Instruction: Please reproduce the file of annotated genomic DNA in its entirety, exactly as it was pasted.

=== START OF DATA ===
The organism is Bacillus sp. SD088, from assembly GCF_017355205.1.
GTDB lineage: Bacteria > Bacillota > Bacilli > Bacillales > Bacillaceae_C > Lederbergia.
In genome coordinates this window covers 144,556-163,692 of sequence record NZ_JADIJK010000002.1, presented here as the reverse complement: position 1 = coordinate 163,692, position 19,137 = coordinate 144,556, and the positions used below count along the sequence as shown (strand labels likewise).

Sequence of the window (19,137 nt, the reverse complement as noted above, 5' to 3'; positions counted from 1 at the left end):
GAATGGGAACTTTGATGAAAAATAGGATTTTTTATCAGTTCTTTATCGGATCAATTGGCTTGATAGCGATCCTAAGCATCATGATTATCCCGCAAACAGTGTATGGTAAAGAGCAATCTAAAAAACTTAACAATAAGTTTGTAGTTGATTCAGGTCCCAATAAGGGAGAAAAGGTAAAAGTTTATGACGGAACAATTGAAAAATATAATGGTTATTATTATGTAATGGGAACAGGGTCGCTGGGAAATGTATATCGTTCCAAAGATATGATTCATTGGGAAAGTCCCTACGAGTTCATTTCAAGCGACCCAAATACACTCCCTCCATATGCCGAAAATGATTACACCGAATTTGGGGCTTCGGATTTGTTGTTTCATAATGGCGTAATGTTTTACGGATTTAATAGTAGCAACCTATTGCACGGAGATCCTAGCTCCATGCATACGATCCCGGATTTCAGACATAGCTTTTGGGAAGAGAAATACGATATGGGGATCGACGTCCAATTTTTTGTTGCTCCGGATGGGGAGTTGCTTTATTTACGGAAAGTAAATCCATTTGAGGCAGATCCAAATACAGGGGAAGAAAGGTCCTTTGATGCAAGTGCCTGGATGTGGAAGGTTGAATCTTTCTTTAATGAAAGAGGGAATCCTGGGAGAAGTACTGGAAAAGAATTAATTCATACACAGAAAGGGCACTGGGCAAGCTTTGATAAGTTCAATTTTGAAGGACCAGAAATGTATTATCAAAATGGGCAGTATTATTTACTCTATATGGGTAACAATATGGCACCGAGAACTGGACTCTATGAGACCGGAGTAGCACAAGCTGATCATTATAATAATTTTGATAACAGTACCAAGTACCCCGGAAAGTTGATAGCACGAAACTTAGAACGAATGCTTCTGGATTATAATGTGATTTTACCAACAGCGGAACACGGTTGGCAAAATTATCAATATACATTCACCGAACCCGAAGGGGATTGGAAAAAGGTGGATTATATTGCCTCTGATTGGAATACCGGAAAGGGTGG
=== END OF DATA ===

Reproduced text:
The organism is Bacillus sp. SD088, from assembly GCF_017355205.1.
GTDB lineage: Bacteria > Bacillota > Bacilli > Bacillales > Bacillaceae_C > Lederbergia.
In genome coordinates this window covers 144,556-163,692 of sequence record NZ_JADIJK010000002.1, presented here as the reverse complement: position 1 = coordinate 163,692, position 19,137 = coordinate 144,556, and the positions used below count along the sequence as shown (strand labels likewise).

Sequence of the window (19,137 nt, the reverse complement as noted above, 5' to 3'; positions counted from 1 at the left end):
GAATGGGAACTTTGATGAAAAATAGGATTTTTTATCAGTTCTTTATCGGATCAATTGGCTTGATAGCGATCCTAAGCATCATGATTATCCCGCAAACAGTGTATGGTAAAGAGCAATCTAAAAAACTTAACAATAAGTTTGTAGTTGATTCAGGTCCCAATAAGGGAGAAAAGGTAAAAGTTTATGACGGAACAATTGAAAAATATAATGGTTATTATTATGTAATGGGAACAGGGTCGCTGGGAAATGTATATCGTTCCAAAGATATGATTCATTGGGAAAGTCCCTACGAGTTCATTTCAAGCGACCCAAATACACTCCCTCCATATGCCGAAAATGATTACACCGAATTTGGGGCTTCGGATTTGTTGTTTCATAATGGCGTAATGTTTTACGGATTTAATAGTAGCAACCTATTGCACGGAGATCCTAGCTCCATGCATACGATCCCGGATTTCAGACATAGCTTTTGGGAAGAGAAATACGATATGGGGATCGACGTCCAATTTTTTGTTGCTCCGGATGGGGAGTTGCTTTATTTACGGAAAGTAAATCCATTTGAGGCAGATCCAAATACAGGGGAAGAAAGGTCCTTTGATGCAAGTGCCTGGATGTGGAAGGTTGAATCTTTCTTTAATGAAAGAGGGAATCCTGGGAGAAGTACTGGAAAAGAATTAATTCATACACAGAAAGGGCACTGGGCAAGCTTTGATAAGTTCAATTTTGAAGGACCAGAAATGTATTATCAAAATGGGCAGTATTATTTACTCTATATGGGTAACAATATGGCACCGAGAACTGGACTCTATGAGACCGGAGTAGCACAAGCTGATCATTATAATAATTTTGATAACAGTACCAAGTACCCCGGAAAGTTGATAGCACGAAACTTAGAACGAATGCTTCTGGATTATAATGTGATTTTACCAACAGCGGAACACGGTTGGCAAAATTATCAATATACATTCACCGAACCCGAAGGGGATTGGAAAAAGGTGGATTATATTGCCTCTGATTGGAATACCGGAAAGGGTGG